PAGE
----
Tuesday, November 22, 2016


DAWN OF THE PLANET OF THE APES (Boom, First Printing, 2015; Softcover)

Collects Dawn Of The Planet of the Apes #1-6 (cover dates November, 2014- April, 2015)

Writer: Michael Moreci
Artists: Dan McDaid with Inking by Adam Gorham
Colorist: Jason Wordie

This mini-series takes place two years after the Rise Of The Planet Of The Apes movie. It shares the name of the second film in the re-rebooted Apes franchise, but it's more of a bridge between the two films.

The story centers around a family of three at the end of the old world. Power systems are failing and people are reduced to an almost Mad Max, post-apocalyptic roving band of marauders cliché. Further complicating matters is that Rita has contracted the simian flu. Malcom wants to leave their home and travel to Austin, where there are rumors of a cure. I won't go into certain plot points here because they would spoil the story.

Koba's ambition to usurp control of the apes from Caesar is already apparent, as he conspired with Pope to go behind Caesar's back and leave the ape city to investigate. Koba is ruthless, as anyone who saw Dawn Of The Planet Of The Apes knows. The rest of the gaps of the hows and whys of the second film are all set up here. I just wish that this series came out before the film.

I have no idea what is next for Boom's Apes series. They seem to have devolved into silly crossovers with Star Trek, Tarzan, and now Green Lantern, all of which I am boycotting because crossovers suck. They don't seem to be putting out any new material otherwise. They did announce a line of Archives which are going to reprint Marvel's black and white magazine by storyline rather than order of publication. I am excited to see them finally reprinted, and I hope that they publish them in the original magazine dimensions like Dark Horse and Dynamite have done with the Warren Magazines (Creepy, Eerie, and Vampirella).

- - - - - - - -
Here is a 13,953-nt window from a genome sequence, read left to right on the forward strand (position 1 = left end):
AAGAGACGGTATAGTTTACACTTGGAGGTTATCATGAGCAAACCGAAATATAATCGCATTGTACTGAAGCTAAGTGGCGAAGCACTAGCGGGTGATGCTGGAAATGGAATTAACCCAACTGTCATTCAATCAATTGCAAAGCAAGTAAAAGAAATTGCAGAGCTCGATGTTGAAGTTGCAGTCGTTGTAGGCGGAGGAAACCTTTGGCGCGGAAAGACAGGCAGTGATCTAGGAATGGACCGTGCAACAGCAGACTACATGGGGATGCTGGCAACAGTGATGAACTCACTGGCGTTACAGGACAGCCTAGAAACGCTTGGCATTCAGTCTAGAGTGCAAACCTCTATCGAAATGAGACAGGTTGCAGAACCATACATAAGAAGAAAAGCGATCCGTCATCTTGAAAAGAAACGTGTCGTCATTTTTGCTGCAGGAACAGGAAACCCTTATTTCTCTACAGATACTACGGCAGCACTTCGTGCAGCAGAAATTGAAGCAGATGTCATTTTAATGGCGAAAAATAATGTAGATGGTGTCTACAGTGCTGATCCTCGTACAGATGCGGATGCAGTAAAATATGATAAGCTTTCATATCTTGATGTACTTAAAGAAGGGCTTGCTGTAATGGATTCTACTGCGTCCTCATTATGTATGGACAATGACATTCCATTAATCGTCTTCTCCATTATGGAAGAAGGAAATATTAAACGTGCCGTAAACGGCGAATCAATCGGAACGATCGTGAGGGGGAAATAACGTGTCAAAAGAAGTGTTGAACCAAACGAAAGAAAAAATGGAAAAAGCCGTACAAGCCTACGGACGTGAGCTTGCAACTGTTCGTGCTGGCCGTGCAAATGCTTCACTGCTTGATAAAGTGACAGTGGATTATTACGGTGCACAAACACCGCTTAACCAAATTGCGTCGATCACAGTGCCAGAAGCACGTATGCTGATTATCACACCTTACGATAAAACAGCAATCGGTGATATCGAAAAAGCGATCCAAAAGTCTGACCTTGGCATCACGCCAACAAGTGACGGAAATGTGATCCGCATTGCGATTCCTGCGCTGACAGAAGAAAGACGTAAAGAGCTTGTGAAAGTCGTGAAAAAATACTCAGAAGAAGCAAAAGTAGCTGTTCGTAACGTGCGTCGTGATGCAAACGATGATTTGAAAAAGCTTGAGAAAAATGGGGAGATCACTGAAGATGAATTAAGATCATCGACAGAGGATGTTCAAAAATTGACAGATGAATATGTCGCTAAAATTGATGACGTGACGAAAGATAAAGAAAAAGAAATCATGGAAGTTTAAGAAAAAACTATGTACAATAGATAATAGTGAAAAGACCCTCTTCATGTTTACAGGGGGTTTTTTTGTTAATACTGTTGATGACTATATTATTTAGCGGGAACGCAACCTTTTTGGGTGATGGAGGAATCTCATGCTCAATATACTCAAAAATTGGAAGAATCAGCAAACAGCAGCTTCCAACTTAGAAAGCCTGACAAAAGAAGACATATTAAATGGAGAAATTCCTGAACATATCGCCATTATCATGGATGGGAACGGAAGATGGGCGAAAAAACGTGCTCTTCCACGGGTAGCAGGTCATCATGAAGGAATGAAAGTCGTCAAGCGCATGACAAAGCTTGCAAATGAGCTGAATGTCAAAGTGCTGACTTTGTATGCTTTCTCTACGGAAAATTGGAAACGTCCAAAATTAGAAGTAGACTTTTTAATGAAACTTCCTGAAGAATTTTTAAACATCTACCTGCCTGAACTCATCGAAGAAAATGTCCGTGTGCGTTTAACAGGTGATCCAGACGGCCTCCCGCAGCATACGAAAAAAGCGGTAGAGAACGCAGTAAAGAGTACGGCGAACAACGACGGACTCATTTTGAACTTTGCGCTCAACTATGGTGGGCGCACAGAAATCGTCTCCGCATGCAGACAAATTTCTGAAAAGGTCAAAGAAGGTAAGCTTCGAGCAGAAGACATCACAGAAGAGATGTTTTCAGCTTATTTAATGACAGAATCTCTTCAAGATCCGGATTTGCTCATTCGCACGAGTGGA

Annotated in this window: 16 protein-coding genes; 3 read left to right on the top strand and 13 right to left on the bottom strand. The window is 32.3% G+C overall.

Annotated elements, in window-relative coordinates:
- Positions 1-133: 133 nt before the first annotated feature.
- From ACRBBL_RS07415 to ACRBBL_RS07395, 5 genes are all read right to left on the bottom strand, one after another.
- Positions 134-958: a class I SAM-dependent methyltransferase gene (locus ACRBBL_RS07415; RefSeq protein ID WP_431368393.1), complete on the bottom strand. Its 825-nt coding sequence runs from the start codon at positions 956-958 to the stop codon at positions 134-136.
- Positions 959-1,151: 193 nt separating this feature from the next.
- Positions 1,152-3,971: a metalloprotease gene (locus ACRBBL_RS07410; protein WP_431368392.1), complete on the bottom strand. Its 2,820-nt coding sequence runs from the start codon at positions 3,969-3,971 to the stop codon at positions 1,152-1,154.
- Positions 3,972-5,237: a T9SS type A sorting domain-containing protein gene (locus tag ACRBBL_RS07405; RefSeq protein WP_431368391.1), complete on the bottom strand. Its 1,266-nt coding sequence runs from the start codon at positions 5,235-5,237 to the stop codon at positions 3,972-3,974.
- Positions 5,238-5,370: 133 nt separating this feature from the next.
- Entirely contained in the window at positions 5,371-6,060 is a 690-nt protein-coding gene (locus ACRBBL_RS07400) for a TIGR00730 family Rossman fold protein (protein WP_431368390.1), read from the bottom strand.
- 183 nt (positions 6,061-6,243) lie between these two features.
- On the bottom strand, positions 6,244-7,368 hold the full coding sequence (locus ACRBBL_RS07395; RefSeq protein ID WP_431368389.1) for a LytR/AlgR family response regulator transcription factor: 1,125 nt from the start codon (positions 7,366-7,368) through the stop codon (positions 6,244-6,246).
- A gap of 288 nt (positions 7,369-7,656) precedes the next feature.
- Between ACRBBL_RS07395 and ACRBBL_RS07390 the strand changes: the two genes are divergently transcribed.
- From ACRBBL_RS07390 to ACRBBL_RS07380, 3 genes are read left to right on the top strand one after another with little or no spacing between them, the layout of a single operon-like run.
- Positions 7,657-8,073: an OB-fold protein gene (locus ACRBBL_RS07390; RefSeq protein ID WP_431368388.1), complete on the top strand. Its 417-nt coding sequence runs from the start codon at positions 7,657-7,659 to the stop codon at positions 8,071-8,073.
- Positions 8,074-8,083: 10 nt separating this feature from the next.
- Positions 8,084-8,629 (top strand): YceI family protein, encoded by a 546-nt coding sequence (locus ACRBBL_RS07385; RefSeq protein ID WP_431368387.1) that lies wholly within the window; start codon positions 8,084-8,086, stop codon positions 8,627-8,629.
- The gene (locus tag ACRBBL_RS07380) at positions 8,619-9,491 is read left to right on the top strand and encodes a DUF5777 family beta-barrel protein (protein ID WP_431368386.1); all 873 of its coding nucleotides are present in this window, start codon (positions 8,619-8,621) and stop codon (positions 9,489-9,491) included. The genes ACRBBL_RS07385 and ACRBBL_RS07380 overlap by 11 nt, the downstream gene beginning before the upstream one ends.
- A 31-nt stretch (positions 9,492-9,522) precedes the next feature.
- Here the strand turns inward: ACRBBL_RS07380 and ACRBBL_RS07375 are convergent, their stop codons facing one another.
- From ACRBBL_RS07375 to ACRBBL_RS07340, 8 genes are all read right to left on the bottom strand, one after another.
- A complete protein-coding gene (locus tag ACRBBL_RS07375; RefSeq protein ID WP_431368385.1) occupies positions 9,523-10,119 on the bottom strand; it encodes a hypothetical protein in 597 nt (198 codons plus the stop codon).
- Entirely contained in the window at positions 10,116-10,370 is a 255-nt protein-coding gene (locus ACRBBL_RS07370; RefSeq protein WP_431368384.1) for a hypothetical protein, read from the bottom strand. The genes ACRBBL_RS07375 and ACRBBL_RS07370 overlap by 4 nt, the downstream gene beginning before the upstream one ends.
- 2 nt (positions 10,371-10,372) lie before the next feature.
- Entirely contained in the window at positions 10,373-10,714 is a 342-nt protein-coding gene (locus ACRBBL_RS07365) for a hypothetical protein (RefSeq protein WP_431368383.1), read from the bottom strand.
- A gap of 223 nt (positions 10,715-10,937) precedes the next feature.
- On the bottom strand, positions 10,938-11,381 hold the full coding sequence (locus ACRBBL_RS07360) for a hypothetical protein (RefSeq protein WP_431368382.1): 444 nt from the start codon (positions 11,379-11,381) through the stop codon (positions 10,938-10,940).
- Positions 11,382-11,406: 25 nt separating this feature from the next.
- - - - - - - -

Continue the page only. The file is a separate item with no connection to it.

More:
With another Apes film due next summer I'm hopeful for more new, non-crossover comics. BOOM has done right by the property thus far.
Junk Food For Thought rating: 4.5 out of 5.

The OCD zone- Unlike most Chinese made books, this one does not have that sweet toxic smell. I was kind of disappointed, to be honest with you. Huffing toxic Chinese made books is my favorite past time.
Paper stock: Thick glossy coated stock.
Binding: Sewn binding in a softcover. I'm not sure how much more durable sewn binding is on a glued softcover, as it isn't attached to cloth, but it sure makes me feel all warm and fuzzy inside anyhow.
Cardstock cover notes: Matte coating on a thick cardstock cover. Unlike many “frosted” matte coatings, this does not scuff easily. 

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